Ex-BBC employee: Brexit was far from its finest hour
- Credit: In Pictures via Getty Images
Well done to Gavin Esler for his opinion piece on why he's changed his mind on Brexit. I also worked at the Beeb for many years and know Brexit was far from its finest hour.
BBC staffers could and should have looked at the meaning of 'balance' and how they could help the debate, not simply measure minutes of broadcast coverage hoping to achieve 'balance', as at an election. Instead, the BBC over-compensated.
The most comical effect of this was when Barack Obama said the UK would 'go to the back of the queue' for future trade deals with the USA after Brexit. In an attempt at 'balance' this important view by the leader of the free world was portrayed as being equal to the views of a few market traders in Newcastle opposed to the metric system.
The vast majority of UK economists said Britain would suffer economically from being outside the EU. This was not clear in the way the BBC framed the debate, where they were set equally against virtually the only Leave-supporting economist the BBC could find to create their sense of 'balance', the hard Brexiteer Professor Patrick Minford.
The BBC and other broadcasters were only too well aware of the consequences of giving credence to Dr Andrew Wakefield when he created a vaccination scare. The same journalistic standards should be upheld on matters associated with Brexit, and the BBC should not be spineless, or apologetic in presenting the nation with facts that will annoy the populist press and politicians.
You may also want to watch:
- 1 A chapter is over for Britain, for good or ill
- 2 The biggest scandal may be that no rules were broken
- 3 ‘I should not have listened to Cameron’ – Former European Commission president
- 4 Russell Kane: Why working class people like Boris Johnson
- 5 The deep-seated issues beneath Sofagate
- 6 Opposition parties push for probe into Boris Johnson's conduct following viral video
- 7 Welsh government takes Westminster to court over post-Brexit bill
- 8 BBC journalist admits being 'haunted' by fear broadcaster 'built up' Nigel Farage and UKIP
- 9 The only Brexit export boom is from UK businesses rushing to Europe
- 10 Alan Duncan should have spoken out sooner about Boris Johnson
Clearly inured in the ideology of the BBC, Ed Williams ('Careful what you wish for, Beeb bashers') did however strike a chord with 'BBC journalism is impartial, fair and independent. By being so, it exhibits what we like to think are the elements of being British'.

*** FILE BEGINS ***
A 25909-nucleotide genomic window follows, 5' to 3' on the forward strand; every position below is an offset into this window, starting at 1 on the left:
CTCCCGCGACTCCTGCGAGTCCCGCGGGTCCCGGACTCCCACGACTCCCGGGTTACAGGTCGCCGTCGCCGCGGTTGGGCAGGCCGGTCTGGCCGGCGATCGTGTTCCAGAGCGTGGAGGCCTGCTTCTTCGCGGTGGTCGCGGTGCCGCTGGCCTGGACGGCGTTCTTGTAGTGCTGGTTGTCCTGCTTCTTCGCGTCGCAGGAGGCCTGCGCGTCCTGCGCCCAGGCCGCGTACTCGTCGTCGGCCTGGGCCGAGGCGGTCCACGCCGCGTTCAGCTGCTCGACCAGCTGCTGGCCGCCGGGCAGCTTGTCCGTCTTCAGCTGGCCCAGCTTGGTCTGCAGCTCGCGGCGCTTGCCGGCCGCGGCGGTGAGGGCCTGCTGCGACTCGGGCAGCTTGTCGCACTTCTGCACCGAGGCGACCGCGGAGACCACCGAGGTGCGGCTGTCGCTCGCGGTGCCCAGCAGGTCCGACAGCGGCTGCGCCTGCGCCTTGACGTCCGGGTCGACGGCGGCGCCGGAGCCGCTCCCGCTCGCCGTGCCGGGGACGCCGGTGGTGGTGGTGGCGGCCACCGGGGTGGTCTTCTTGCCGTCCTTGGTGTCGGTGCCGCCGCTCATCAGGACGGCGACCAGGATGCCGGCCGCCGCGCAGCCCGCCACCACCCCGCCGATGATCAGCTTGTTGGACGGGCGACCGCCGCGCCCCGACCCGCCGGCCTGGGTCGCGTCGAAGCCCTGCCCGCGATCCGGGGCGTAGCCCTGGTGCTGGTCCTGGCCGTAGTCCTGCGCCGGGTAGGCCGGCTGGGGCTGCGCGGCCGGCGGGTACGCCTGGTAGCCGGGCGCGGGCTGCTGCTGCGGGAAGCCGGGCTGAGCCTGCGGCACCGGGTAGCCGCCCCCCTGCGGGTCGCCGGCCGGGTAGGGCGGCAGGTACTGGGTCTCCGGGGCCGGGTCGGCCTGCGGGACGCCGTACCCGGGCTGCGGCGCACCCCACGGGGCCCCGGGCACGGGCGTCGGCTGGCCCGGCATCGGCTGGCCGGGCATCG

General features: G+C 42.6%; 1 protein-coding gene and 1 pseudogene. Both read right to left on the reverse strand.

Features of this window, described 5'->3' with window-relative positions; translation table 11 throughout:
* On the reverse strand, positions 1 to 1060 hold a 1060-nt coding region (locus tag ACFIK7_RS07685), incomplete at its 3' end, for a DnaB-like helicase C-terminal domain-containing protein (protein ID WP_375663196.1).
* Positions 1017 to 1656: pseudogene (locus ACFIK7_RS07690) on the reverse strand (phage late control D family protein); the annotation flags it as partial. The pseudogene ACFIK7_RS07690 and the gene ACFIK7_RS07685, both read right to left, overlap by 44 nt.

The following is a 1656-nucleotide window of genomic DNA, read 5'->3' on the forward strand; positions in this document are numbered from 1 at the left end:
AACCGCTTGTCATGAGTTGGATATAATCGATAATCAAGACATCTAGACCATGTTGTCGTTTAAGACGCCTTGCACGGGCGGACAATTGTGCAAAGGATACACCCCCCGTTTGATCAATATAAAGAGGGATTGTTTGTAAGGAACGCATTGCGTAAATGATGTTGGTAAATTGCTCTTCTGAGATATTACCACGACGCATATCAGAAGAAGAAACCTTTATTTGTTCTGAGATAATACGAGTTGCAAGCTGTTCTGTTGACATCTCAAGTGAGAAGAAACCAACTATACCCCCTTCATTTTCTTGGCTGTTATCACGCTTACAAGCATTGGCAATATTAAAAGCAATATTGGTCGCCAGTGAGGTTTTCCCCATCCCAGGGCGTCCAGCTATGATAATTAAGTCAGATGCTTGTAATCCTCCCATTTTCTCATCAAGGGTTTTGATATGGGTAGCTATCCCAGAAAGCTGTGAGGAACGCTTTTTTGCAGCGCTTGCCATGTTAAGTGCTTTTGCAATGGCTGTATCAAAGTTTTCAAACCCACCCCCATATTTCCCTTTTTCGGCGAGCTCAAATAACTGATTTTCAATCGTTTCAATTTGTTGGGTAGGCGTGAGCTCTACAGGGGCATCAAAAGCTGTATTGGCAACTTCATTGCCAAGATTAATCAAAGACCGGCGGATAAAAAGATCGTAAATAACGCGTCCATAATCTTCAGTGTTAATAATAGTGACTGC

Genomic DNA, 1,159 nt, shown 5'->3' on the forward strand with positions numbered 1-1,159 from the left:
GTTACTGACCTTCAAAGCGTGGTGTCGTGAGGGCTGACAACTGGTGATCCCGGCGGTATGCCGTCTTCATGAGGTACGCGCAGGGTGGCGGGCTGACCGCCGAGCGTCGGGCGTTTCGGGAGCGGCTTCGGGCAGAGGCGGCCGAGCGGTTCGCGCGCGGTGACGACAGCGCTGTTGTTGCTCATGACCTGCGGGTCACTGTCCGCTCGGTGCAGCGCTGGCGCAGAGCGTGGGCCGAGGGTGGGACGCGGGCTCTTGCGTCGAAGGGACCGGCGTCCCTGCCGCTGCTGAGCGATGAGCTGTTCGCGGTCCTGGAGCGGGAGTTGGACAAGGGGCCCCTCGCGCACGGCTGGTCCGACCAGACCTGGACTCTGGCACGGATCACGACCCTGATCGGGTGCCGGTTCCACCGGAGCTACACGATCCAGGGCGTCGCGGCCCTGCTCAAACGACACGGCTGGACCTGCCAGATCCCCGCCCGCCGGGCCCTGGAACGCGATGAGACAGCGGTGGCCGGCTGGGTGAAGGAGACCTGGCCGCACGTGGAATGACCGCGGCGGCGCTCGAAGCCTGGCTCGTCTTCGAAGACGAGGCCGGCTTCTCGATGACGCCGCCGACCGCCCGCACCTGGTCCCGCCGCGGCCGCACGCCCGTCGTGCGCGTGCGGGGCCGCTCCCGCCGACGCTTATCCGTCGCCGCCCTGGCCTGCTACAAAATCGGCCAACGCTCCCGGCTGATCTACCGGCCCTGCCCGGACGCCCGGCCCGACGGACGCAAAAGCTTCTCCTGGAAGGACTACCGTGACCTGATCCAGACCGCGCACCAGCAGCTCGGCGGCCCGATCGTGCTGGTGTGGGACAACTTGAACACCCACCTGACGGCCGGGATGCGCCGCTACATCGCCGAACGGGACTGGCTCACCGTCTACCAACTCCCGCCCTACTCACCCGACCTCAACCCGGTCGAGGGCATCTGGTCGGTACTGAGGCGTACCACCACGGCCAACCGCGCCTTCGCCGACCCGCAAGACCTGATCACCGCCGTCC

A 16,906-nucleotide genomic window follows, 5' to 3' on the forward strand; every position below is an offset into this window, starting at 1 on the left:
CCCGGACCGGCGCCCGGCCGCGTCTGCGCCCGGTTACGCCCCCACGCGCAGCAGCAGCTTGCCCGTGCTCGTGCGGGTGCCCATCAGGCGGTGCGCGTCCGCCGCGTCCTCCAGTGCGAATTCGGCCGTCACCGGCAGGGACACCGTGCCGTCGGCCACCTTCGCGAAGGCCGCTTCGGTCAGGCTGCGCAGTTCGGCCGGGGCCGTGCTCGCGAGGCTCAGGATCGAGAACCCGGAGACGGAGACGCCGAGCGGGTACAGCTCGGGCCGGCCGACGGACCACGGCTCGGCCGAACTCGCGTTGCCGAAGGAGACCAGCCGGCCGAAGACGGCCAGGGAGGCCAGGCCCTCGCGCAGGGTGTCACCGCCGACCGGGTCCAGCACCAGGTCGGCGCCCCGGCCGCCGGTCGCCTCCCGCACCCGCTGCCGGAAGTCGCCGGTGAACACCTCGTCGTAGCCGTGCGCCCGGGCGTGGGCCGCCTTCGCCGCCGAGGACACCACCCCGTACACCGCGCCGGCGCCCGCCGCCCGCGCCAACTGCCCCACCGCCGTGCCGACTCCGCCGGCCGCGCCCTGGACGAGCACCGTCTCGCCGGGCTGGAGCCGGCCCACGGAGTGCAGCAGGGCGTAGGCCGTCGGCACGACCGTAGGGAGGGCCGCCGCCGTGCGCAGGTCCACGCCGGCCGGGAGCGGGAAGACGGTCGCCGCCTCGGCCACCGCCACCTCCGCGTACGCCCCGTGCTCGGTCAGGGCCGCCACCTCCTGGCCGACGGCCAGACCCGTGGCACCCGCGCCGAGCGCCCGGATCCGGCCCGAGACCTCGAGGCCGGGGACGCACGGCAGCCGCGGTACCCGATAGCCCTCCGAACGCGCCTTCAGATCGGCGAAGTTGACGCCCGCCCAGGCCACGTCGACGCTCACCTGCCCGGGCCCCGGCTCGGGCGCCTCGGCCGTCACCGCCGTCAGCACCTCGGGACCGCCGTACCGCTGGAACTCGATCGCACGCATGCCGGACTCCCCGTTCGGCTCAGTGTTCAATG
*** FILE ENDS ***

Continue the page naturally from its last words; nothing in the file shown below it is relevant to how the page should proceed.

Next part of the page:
There's the problem. A significant and increasing number here in Scotland – witnessing the Westminster shambles which has effectively abdicated jurisdiction over Brexit to a vociferous Tory clique – simply no longer wish to be part of the UK, or British.
Though you wouldn't know this watching a BBC that regularly fails to report popular independence marches and rallies, limiting exposure of Scottish government and economic success stories while majoring on any difficulties the blue and red Tories claim to foment an insecurity to protect the UK union.
Had the Scottish independence issue been given the same disproportionate exposure as Nigel Farage and his electorally small band of UKIP in recent years, isn't there every likelihood Scotland would be independent already and not being forced out of the EU against its democratic wishes?
Ed Williams doesn't want critics of the BBC to hold back but the whole thrust of his article appears to be that critics should hold back lest they damage the BBC, which is 'vital for our society to thrive'.
The BBC is being accused of bias by both Leavers and Remainers, and Williams asserts that it faces enough challenges without being caught up in a proxy war over Brexit. I think he is missing the point.
The proxy war that the BBC is caught up in, is not between Leave and Remain, it is between Fact and Fiction. Facts, opinions and downright lies are given equal airtime, and it's this false equivalence that causes so much fury.
I want to see an independent broadcaster reporting the cold hard facts without fear or favour, and I've no desire to see the BBC damaged, but if it exists only to tack towards the prevailing wind then I think critics are right to question its purpose. Or does Ed Williams think it's better to stay silent and just switch off?
• These were letters submitted to The New European. To have your letter featured in our newspaper email firstname.lastname@example.org
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